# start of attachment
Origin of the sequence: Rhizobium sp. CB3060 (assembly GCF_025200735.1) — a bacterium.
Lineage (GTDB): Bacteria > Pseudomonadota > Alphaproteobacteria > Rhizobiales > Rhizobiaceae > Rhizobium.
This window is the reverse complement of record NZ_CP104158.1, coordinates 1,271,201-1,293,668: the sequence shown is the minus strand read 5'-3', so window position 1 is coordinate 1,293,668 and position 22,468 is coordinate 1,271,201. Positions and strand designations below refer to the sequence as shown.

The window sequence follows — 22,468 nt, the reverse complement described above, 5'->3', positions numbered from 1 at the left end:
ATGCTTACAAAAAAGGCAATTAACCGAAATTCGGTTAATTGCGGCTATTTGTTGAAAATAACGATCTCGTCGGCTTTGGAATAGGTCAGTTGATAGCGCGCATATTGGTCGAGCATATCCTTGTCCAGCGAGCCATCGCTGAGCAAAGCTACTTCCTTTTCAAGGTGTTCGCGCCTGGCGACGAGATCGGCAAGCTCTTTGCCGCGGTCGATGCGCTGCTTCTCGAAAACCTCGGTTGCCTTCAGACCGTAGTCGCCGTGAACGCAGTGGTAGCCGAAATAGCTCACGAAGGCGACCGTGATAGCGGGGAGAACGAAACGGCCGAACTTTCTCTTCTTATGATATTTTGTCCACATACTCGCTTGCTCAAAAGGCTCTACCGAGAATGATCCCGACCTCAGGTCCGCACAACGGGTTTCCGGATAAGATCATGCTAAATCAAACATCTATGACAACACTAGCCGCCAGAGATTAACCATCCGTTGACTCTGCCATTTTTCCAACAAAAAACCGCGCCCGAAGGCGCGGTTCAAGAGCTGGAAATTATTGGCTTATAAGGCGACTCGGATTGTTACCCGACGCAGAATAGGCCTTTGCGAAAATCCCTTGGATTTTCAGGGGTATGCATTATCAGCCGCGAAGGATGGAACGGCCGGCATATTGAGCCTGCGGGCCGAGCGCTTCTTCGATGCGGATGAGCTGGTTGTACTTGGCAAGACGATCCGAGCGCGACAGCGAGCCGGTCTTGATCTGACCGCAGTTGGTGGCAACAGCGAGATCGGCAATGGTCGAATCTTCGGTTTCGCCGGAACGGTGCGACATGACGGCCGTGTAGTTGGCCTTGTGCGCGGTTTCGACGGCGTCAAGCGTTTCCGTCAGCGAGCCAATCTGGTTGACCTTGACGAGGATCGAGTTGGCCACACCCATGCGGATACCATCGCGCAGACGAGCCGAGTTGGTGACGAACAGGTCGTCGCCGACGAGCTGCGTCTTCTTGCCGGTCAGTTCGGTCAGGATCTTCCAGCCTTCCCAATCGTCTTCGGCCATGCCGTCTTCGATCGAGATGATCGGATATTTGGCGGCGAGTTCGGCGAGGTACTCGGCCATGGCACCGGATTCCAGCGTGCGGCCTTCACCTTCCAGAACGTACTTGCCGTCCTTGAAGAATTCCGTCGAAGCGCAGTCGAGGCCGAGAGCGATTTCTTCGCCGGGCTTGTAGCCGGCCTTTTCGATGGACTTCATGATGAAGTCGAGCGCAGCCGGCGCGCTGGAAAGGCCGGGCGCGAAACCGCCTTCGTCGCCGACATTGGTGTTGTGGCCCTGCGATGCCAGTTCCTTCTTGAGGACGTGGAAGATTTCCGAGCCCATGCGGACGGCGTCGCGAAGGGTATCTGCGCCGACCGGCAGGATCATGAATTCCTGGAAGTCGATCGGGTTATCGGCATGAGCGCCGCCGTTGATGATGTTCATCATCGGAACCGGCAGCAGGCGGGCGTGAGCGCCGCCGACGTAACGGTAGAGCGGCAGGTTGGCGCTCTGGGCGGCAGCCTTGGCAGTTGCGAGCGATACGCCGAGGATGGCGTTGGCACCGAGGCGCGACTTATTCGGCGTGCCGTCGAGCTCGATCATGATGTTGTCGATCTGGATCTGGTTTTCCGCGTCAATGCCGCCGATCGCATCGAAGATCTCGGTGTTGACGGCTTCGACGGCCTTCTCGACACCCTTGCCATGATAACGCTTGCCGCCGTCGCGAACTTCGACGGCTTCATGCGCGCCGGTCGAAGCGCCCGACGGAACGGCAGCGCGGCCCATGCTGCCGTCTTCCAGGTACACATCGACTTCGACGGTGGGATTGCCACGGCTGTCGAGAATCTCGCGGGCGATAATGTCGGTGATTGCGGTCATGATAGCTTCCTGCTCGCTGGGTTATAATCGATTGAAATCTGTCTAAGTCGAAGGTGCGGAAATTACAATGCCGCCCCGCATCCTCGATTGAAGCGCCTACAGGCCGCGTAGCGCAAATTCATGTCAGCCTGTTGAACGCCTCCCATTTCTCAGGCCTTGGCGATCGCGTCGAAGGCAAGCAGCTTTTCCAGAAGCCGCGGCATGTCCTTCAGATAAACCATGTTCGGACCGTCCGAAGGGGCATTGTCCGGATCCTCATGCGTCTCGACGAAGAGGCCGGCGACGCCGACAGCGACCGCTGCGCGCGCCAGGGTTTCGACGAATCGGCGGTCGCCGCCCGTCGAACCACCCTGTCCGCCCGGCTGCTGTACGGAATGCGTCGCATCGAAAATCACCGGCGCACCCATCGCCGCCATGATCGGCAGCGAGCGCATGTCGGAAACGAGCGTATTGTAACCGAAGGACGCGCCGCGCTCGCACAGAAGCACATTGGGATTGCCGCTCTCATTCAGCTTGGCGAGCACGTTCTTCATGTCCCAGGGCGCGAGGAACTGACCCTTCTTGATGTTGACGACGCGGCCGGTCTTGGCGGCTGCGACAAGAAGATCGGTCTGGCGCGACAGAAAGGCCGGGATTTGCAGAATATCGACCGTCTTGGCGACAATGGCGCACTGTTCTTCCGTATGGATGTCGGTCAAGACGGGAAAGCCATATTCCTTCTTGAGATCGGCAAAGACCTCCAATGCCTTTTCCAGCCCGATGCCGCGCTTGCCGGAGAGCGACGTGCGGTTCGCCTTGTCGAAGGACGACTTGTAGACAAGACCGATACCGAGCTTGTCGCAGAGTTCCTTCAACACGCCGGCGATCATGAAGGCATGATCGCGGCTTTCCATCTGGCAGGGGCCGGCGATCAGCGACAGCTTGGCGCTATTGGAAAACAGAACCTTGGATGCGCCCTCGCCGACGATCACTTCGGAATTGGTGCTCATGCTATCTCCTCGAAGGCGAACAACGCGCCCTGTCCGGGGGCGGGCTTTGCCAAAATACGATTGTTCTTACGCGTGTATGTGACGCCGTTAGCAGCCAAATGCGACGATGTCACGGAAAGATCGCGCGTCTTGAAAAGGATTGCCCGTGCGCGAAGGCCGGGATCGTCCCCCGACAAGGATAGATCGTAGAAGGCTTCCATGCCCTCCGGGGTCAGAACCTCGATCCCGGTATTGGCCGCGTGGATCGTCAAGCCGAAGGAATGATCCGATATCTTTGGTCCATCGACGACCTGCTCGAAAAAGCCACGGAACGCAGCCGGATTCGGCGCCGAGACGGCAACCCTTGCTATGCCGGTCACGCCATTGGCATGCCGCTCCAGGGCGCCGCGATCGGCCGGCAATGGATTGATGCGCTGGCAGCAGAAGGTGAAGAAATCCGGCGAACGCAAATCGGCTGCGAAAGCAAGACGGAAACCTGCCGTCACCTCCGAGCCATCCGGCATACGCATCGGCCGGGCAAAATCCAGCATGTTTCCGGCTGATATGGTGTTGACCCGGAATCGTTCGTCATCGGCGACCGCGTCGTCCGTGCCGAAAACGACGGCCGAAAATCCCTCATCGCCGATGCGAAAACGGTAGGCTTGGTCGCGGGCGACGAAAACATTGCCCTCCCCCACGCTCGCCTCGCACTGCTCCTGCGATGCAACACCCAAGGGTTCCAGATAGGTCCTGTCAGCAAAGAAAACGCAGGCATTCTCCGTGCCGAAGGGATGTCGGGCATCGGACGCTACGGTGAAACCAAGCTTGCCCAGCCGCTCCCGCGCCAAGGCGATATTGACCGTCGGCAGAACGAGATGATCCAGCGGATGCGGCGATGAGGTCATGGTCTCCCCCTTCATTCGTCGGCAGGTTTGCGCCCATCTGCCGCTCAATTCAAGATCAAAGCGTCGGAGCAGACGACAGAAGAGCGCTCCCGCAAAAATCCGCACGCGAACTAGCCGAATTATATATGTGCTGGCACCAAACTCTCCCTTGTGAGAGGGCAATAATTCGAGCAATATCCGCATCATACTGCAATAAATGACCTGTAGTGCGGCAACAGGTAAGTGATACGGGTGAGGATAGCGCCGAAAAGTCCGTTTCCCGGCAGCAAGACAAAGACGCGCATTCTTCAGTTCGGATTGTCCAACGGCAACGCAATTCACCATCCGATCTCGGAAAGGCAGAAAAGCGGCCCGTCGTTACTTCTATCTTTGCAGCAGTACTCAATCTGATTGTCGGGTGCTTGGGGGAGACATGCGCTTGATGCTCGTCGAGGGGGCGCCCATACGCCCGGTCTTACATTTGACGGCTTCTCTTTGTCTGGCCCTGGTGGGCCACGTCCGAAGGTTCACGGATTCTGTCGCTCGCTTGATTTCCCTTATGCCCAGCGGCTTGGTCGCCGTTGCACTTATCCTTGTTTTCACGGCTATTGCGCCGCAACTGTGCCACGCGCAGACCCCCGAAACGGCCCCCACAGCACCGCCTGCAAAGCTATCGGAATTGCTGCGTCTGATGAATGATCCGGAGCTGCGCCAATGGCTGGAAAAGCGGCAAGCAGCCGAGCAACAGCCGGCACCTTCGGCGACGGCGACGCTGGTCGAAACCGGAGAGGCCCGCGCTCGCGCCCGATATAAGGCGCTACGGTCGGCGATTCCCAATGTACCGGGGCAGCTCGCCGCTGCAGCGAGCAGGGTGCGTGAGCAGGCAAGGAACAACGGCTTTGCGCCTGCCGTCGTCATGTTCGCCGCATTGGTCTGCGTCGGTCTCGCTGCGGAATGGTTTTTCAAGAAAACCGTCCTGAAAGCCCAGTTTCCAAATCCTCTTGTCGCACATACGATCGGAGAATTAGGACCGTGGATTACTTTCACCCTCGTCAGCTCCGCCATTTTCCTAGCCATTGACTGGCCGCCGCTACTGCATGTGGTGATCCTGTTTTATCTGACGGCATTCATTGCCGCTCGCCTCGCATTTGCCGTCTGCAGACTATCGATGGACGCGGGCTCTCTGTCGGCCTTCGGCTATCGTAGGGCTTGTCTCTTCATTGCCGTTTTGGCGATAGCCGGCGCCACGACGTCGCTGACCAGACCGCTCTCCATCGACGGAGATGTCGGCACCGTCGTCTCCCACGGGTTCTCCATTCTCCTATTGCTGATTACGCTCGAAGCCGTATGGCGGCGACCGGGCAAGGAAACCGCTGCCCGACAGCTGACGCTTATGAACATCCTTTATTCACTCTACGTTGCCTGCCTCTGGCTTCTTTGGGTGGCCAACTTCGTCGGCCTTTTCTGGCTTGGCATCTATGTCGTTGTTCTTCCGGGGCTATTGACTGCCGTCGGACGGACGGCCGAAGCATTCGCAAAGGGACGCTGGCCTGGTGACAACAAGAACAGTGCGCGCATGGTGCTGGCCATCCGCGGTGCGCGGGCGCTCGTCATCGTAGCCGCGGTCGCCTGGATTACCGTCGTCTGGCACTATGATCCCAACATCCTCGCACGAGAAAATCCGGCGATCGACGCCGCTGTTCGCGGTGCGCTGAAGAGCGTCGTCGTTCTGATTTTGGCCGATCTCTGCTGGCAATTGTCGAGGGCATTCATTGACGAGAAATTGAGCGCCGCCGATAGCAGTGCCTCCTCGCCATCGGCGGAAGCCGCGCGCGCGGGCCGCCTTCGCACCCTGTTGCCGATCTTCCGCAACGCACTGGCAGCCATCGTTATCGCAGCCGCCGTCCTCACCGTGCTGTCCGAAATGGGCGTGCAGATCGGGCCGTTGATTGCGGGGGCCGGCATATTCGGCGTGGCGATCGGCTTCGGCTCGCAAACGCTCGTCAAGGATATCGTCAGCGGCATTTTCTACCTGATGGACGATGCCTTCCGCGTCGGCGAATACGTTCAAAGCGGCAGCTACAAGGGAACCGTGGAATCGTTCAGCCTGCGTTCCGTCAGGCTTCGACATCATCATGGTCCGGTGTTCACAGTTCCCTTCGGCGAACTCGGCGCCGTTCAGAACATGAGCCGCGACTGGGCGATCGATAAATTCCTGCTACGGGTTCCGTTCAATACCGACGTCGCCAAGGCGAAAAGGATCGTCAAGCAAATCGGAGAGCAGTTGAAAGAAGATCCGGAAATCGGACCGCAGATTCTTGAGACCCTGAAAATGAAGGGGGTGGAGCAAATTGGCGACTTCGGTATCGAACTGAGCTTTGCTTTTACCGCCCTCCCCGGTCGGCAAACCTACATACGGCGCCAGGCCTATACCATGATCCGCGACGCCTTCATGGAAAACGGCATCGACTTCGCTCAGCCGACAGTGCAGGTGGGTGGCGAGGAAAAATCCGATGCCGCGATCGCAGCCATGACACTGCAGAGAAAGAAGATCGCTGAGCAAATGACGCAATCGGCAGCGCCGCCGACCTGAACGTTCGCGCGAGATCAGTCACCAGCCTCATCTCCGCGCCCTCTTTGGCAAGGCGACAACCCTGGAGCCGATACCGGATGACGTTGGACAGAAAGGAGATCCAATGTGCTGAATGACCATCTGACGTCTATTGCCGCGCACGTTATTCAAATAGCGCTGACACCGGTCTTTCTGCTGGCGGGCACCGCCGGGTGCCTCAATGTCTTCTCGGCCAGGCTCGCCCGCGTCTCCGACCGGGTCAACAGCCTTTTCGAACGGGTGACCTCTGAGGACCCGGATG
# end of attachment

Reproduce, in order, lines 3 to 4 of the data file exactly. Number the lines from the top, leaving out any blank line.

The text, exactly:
This window is the reverse complement of record NZ_CP104158.1, coordinates 1,271,201-1,293,668: the sequence shown is the minus strand read 5'-3', so window position 1 is coordinate 1,293,668 and position 22,468 is coordinate 1,271,201. Positions and strand designations below refer to the sequence as shown.

The window sequence follows — 22,468 nt, the reverse complement described above, 5'->3', positions numbered from 1 at the left end: